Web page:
New games in the Gran Turismo series often fail to noticeably improve on their predecessors, having nailed the simulation handling model and provided a more than adequate selection of cars since at least GT4. While there were numerous small changes to <b>Gran Turismo 5</b>, they're tough to spot when first booting up the game, and make little impact on the overall gameplay. There's standard and premium cars, meaning that they've only improved a handful of cars from their previous models. Premium cars show damage far better than their standard counterparts, but it's nothing impressive for the times.
There's changeable weather on a handful of tracks, and the Top Gear test track is included though as an actual track it's fairly freeform in terms of navigation unless you're an avid fan of the show. Karts are included in the game for the first time also, along with licenses for Ferrari and Bugatti vehicles. DLC and the purchase of in game credits is perhaps the biggest change, making it now almost impossible to own all of the cars featured in the game without a tremendous dent in your bank account balance, or thousands of hours grinding credits as they've been rebalanced to favour the purchase of credits from the Playstation Store. For players still enjoying the game, there's no way to access any of the online challenges or races which featured in the game either.
Career Mode has been rearranged a little, now featuring levelling up for both the A-spec and B-spec modes, and 5 classes of racing, with 9 series per class for a total of 45 racing cups, in addition to the offline driving challenges which appear. This is significantly less than was featured in Gran Turismo 4, though the online races may well have made things more even whilst they were available. Cars bought or won in Career Mode are no longer unlocked for Arcade Mode automatically, and instead must be saved to Favourites to be accessed in that mode. This means that there's no neat way to sort and access the cars in Arcade Mode, and anyone who wants to enjoy the full range of cars available in Gran Turismo 5 (as I do) won't be able to.
The separation of A-spec and B-spec modes seems needless also; in Gran Turismo 4 players could compete in A- spec mode (where they drove the race themselves) or B-spec mode (where an AI driver drove the race, and levelled up according to experience) and a win in either mode would clear the race. In Gran Turismo 5, all races would have to be completed twice to clear Career Mode, which is not only repetitive, but the option to increase the race speed when the AI driver is racing has been taken away also, meaning longer periods of sitting and watching someone else race.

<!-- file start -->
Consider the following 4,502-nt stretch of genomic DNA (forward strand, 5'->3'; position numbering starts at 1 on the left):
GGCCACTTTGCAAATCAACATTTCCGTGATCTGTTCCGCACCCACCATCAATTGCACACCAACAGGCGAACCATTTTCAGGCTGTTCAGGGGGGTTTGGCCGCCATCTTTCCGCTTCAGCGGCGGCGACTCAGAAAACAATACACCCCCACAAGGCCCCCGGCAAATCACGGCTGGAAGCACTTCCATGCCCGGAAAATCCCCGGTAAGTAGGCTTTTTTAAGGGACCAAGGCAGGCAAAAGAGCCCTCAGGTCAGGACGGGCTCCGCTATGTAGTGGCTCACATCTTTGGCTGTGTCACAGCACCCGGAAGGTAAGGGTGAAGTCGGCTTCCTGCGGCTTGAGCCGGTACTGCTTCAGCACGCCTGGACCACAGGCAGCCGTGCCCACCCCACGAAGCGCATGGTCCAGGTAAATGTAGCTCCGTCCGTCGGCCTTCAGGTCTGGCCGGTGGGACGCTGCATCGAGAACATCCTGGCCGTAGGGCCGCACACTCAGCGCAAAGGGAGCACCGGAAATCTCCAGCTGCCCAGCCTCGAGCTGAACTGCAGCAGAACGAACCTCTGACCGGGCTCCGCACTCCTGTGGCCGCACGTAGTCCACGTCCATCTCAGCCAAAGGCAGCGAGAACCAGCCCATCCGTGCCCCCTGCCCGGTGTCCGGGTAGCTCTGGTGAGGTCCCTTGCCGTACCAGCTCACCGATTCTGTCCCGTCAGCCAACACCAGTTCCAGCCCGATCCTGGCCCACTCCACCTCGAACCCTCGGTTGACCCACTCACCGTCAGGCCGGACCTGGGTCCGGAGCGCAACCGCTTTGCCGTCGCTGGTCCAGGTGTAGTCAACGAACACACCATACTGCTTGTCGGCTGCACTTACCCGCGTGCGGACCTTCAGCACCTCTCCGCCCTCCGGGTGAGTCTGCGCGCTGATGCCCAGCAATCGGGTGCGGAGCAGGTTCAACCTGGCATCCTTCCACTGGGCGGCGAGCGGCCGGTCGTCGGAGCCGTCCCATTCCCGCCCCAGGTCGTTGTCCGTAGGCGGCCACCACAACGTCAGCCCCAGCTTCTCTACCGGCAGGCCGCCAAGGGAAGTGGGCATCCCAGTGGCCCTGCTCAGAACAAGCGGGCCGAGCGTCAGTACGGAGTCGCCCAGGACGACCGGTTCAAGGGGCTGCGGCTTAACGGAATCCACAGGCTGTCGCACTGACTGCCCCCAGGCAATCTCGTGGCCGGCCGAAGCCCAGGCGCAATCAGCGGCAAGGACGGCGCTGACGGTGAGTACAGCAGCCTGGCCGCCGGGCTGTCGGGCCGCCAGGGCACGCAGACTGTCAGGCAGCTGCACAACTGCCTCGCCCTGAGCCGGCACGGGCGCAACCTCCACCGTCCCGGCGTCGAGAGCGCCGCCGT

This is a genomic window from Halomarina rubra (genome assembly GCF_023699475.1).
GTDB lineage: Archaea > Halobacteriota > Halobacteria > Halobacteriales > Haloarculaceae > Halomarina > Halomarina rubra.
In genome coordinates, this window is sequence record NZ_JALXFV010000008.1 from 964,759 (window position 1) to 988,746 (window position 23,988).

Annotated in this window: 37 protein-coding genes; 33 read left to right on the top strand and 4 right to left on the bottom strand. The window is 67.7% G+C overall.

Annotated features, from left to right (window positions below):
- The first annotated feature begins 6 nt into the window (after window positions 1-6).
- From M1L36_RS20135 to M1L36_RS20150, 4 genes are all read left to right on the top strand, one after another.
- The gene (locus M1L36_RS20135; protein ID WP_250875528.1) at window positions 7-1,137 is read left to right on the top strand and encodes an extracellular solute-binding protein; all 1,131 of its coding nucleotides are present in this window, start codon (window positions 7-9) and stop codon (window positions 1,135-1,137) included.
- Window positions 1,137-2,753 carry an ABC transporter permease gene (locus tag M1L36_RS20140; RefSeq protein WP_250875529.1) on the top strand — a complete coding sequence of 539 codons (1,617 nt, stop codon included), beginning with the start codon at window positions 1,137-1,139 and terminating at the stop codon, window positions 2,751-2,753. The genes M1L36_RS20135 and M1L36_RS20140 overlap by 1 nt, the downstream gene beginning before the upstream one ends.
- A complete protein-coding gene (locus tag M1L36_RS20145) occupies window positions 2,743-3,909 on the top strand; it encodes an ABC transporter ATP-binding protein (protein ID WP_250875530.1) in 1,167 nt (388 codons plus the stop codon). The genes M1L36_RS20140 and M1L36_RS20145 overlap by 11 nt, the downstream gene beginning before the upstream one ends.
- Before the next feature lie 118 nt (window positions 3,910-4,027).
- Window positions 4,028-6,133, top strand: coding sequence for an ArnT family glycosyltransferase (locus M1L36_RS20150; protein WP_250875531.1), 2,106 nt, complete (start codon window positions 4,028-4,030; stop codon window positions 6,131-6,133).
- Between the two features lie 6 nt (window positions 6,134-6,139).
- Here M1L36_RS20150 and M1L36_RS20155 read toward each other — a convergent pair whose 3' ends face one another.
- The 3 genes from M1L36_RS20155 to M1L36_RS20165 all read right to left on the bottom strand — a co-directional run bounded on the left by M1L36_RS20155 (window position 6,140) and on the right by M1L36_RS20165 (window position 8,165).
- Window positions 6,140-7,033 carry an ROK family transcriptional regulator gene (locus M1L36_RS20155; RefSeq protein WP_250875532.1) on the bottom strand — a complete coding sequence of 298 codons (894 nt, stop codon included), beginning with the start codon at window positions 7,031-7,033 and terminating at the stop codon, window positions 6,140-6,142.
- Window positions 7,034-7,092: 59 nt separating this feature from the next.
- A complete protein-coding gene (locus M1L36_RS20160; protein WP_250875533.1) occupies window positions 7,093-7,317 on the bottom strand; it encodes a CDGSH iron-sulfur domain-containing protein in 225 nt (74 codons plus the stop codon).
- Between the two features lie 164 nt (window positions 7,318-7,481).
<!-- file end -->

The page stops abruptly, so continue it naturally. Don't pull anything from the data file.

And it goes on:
This isn't the end of the issues with the changes to B-spec mode; there are less options for giving instruction to your AI driver with just 4 commands; Increase Pace, Maintain Pace, Decrease Pace, and Overtake. I can't think of a time when you'd want to decrease the overall pace, and none of the commands seems to have much impact on the AI driver anyway, save for overtake, which he just won't do otherwise. This means that there's little to no enjoyment in B-spec mode, and you might as well just hand the controller to a friend and watch them play A-spec mode as it'd definitely be more exciting.
Graphically the game is good; there's not a huge improvement on Gran Turismo 4 on the face of things, but the premium cars look nice both inside and out, and there are lots of small improvements which aren't immediately obvious. Car sounds are generally good and add to the overall excitement of racing, and the music provided for background entertainment is enjoyable at times, though perhaps not as catchy as the tunes provided in previous instalments.
Overall the racing action in Gran Turismo 5 is as good as ever; there's more licensed series to enjoy, more cars and some new tracks, but it doesn't feel like as big of an improvement as it could have been. For those wanting something past the Career Mode endgame, there's not a lot to offer, and the track editor is particularly bare bones, with only sliders to edit your custom tracks. It's worth a play, but the microtransaction based economy will likely halt progress before all of the race series can be beaten.
# Rating: 63/100
# Grade: C
# Source: http://naysgamereviews.blogspot.com/2016/09/game-review-gran-turismo-5.html
Another entry into the zombie genre which seems to be a little overpopulated recently, <b>Dead Island</b> includes elements of survival horror, a weapon customisation system, the option to play story mode with four LAN players and an RPG style level up system where players can choose which upgrades are made to their stats. The story of the game is almost central to the gameplay, with the player being given quests by survivors of the virus outbreak to assist them in their survival.
Alongside the main quest path there are sidequests which don't need to be attempted but can provide cash, experience and weapons to aid the player in their main quest. Some of the sidequests are a little ridiculous such as collecting teddy bears or champagne for particularly unconcerned survivors. Mostly though, the quests involve getting rid of zombies from places or fixing things to aid a chance at escaping.
In the game there are several types of zombies which the player will encounter. The most common types are Infected which act like those from 28 Days Later, running quickly towards the player to attack and Walkers who amble slowly towards the player but can be deadly in large groups. Added to these are Thugs who are essentially larger, more powerful walkers, Rams, as pictured above, Suiciders which explode when the player gets close enough, Floaters who spit poisonous liquid and Butchers which are essentially Infected with weapons for hands.